Perimeter
5/20/2011
02:59 PM
Rob Enderle
Rob Enderle
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Sony A Poster Child For Self-Destructive Security

Sony has repeatedly made poor decisions in security and control -- costing the company billions of dollars and giving critical markets it once controlled to Apple, Microsoft, and Nintendo

It is hard to not feel sorry for Sony.

Here is a company that owned the personal technology market in the '90s before Steve Jobs took over Apple, and then gave that market to Apple on a platter because of some misguided security solutions. Over the years in its attempts to secure control of its platforms, Sony has reduced its profits and gone into a long, slow decline. Finally, and recently, its current security breaches seem to be the result of Sony's trying to once again overly secure its consumer products and, in this case, undersecure its environment.

I’ve been watching Sony for a number of decades, and have seen it make incredibly foolish security decisions that, while they often accomplished the goal, also did horrid things to profits and revenue.

In the game console market in the '90s, for instance, there was an aftermarket product that allowed kids to play PlayStation games on their PCs, and Sony moved aggressively to kill it. Now recognizing that game consoles are sold at a loss, in the case of the latest platform, that loss was initially estimated at more than $500 per console. The companies make this up by getting royalties on the games. So you would think that every customer who bought something that consumed these very profitable games and eliminated the very unprofitable game console sale would be welcomed with opened arms. Not so with Sony.

Sony could have bought or emulated this technology and put it into its own PCs, giving those products an advantage in market. That would have made the game division more profitable and also would have benefited the VAIO division. But the two historically don’t like each other enough to coordinate a solution that would benefit both. In short, in order to secure the control of the game player, Sony gave up revenues and profits.

A few years after Sony had acquired a massive stake in music and movie properties, the company had the opportunity to create an ecosystem where Sony buyers could get easier access to this content. But Sony was so worried about theft that it wrapped the content and the Sony players with massive Digital Rights Management solutions, and even put rootkits onto music CDs, which opened PCs up to attack and had a number of prominent technology advocates calling for a general Sony boycott.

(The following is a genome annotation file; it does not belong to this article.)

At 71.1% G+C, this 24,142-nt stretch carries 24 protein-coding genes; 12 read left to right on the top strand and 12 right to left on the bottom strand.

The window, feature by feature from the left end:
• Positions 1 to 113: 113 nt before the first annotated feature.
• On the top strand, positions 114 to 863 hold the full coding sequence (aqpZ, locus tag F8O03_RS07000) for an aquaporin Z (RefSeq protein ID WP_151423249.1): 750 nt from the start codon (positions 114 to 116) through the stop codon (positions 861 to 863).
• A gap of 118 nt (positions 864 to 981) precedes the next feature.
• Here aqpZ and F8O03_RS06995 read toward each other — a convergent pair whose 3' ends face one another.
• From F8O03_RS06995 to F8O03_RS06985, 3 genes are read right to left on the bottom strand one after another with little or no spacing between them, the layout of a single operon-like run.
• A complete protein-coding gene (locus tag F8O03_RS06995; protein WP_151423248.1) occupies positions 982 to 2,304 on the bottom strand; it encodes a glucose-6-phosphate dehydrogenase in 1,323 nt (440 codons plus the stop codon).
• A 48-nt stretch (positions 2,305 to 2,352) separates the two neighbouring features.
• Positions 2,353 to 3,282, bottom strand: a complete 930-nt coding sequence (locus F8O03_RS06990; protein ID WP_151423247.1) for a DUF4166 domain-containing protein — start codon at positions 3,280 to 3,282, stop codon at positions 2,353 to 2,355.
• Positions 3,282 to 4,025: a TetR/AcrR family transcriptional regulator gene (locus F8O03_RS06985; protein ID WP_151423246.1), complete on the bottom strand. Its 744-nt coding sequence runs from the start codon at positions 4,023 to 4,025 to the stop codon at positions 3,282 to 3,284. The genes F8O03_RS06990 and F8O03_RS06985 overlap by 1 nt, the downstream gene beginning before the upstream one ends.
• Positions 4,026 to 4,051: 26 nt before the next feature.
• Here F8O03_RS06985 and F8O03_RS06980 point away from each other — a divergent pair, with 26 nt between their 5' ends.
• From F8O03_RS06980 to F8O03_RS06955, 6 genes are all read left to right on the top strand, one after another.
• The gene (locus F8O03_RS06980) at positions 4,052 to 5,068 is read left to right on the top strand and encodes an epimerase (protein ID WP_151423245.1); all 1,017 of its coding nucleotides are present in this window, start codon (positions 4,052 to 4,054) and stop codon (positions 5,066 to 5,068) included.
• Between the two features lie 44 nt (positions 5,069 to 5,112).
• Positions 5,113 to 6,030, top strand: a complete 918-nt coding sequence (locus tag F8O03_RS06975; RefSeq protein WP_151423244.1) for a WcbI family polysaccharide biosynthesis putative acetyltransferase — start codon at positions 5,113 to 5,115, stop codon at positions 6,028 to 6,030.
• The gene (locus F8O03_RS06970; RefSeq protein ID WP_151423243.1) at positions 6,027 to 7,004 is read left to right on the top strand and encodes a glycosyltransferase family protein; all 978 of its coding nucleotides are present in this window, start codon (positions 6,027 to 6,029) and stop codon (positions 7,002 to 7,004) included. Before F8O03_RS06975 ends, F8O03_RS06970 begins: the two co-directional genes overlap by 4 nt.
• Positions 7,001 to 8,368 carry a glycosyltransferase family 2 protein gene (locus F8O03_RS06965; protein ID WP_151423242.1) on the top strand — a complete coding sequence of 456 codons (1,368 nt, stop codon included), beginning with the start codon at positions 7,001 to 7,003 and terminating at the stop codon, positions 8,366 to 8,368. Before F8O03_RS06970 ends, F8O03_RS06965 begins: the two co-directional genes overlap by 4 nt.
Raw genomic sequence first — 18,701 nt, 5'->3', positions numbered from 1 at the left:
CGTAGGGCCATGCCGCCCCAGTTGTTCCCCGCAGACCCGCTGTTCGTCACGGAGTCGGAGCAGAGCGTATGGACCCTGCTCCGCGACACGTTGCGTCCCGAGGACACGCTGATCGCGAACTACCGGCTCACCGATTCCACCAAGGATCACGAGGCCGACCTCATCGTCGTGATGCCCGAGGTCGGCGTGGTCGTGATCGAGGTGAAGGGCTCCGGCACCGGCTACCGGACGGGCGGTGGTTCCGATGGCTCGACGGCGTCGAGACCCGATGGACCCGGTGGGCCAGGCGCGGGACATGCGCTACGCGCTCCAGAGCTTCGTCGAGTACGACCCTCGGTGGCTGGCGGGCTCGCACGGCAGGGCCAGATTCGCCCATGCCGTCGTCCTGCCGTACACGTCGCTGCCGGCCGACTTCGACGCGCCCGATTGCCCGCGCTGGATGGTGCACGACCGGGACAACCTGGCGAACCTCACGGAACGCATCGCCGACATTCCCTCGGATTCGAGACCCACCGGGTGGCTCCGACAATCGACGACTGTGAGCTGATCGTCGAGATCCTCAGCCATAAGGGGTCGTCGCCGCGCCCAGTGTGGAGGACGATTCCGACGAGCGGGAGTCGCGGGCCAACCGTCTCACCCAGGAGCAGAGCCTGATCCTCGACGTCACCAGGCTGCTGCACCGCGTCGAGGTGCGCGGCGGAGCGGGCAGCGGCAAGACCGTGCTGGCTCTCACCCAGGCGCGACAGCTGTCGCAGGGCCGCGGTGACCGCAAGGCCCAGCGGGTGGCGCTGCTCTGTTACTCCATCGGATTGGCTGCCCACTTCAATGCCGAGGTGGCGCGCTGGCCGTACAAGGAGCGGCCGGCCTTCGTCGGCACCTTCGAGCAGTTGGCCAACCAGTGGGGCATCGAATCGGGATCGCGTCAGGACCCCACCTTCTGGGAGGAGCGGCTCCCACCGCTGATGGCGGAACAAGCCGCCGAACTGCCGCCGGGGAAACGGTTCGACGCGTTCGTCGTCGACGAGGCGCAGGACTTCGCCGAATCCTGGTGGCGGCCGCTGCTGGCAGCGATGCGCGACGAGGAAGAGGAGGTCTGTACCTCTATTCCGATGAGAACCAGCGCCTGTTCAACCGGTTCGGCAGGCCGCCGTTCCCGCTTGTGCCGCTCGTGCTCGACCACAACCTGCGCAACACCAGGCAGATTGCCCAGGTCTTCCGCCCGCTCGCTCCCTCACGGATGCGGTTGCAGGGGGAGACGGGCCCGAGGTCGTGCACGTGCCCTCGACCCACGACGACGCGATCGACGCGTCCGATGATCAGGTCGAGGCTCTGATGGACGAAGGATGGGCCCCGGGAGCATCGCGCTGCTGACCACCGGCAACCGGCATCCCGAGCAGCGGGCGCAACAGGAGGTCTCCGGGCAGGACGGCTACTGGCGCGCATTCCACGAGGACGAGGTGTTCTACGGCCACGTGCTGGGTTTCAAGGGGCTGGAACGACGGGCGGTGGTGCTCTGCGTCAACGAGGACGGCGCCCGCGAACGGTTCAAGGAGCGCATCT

Apple, which had no content, took the market easily from Sony by providing a vastly better user experience and showcasing that Sony was its own worst enemy.

Now fast-forward to Blu-Ray, where the market was getting ready to move to the vastly less expensive and easier-to-use HD-DVD format. Sony bought the market for hundreds of millions of dollars in order to control the spec, put the hardware into its PlayStation 3, which caused it to be priced out of the market, stalled the move to HD on disks -- and now the market is moving to steaming and bypassing HD disks. The cost of this in terms of hard cash and lost revenue (Sony gave up game console market leadership to Nintendo and Microsoft) has to be in the billions.

And because Sony wanted to keep a single programmer from restoring a little-used Linux option that was discontinued in the PlayStation 3, Sony pissed off a large number of hackers who then attacked Sony. But that wasn’t the whole story: Evidently, Sony had been running unpatched and unsecured Apache servers for months, and this was widely known. Given how rabid Sony was about controlling its own stuff, one of the only conclusions you could draw is that the reason it didn’t properly secure its customer’s data is because it wasn’t Sony's data. Makes you feel warm and fuzzy about Sony, doesn’t it?

In other words, it never stepped back from the decision and looked at the total cost benefit analysis.

Sony hasn't shifted its PlayStation billing system and repository to a secure hosting company likely because it thinks it's maintaining control and containing costs, when instead it's on a path to go out of the gaming business. These are all penny-wise, pound-foolish decisions, and we should learn from them so we can both warn others and avoid them ourselves.

Just remember Sony, the company that pretty much has security'ed itself to death.

--Rob Enderle is president and founder of The Enderle Group. Special to Dark Reading.

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